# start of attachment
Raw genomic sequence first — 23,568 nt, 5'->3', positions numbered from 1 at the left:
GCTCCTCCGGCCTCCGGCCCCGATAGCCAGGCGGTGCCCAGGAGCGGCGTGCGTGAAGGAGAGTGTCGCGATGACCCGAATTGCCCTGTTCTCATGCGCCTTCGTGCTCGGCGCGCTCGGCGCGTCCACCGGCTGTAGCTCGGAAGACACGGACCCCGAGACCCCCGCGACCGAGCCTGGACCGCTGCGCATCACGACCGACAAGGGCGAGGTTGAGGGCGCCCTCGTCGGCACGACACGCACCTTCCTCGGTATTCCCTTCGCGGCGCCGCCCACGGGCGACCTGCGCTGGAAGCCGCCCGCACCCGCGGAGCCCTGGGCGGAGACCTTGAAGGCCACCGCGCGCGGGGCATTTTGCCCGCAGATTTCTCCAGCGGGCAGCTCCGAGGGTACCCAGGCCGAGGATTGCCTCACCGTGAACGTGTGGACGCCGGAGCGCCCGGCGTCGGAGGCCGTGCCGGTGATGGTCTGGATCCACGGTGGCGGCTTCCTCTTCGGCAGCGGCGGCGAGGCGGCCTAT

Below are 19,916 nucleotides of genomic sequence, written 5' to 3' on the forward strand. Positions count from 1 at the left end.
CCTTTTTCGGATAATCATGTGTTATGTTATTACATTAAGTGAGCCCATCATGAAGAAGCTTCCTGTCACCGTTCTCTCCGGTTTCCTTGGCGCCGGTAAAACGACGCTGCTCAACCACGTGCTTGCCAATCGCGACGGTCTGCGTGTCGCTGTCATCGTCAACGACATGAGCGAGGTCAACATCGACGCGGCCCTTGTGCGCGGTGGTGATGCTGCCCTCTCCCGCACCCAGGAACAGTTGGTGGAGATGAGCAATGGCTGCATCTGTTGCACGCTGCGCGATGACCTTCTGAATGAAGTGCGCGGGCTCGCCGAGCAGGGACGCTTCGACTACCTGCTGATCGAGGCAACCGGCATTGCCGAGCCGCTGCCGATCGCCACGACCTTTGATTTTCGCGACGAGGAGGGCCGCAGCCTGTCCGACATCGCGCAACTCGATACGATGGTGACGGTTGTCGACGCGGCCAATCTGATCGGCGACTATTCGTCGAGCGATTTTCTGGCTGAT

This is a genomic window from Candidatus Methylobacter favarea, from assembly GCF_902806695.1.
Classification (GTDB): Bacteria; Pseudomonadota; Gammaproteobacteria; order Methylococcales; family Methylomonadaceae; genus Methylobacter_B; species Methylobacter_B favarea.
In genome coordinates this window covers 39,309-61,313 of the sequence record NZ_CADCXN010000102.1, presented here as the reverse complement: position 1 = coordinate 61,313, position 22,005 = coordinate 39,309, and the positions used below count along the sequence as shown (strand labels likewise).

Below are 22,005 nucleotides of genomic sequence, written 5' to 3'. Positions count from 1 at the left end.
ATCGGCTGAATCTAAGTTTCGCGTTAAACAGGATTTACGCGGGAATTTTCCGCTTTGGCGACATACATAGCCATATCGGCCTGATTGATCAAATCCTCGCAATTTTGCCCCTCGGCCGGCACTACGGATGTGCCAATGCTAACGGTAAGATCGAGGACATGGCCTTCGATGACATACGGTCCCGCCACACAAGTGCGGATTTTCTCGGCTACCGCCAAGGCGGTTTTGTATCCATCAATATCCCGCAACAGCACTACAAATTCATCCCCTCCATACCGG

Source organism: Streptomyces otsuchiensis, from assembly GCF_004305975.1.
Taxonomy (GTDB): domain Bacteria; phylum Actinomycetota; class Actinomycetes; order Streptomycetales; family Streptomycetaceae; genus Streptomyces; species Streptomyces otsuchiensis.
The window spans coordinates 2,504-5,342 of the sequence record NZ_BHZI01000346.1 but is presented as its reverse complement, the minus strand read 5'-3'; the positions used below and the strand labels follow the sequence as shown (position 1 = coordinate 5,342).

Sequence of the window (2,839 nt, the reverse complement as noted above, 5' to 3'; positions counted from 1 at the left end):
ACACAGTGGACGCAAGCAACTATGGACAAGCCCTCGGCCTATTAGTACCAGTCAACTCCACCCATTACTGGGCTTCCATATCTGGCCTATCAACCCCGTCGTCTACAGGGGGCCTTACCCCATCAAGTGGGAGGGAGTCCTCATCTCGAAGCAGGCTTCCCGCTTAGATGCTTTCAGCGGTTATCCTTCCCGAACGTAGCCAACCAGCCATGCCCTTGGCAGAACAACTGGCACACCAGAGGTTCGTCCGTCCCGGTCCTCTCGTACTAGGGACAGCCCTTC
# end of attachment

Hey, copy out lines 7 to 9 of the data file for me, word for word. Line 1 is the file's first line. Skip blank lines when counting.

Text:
In genome coordinates this window covers 39,309-61,313 of the sequence record NZ_CADCXN010000102.1, presented here as the reverse complement: position 1 = coordinate 61,313, position 22,005 = coordinate 39,309, and the positions used below count along the sequence as shown (strand labels likewise).

Below are 22,005 nucleotides of genomic sequence, written 5' to 3'. Positions count from 1 at the left end.
ATCGGCTGAATCTAAGTTTCGCGTTAAACAGGATTTACGCGGGAATTTTCCGCTTTGGCGACATACATAGCCATATCGGCCTGATTGATCAAATCCTCGCAATTTTGCCCCTCGGCCGGCACTACGGATGTGCCAATGCTAACGGTAAGATCGAGGACATGGCCTTCGATGACATACGGTCCCGCCACACAAGTGCGGATTTTCTCGGCTACCGCCAAGGCGGTTTTGTATCCATCAATATCCCGCAACAGCACTACAAATTCATCCCCTCCATACCGG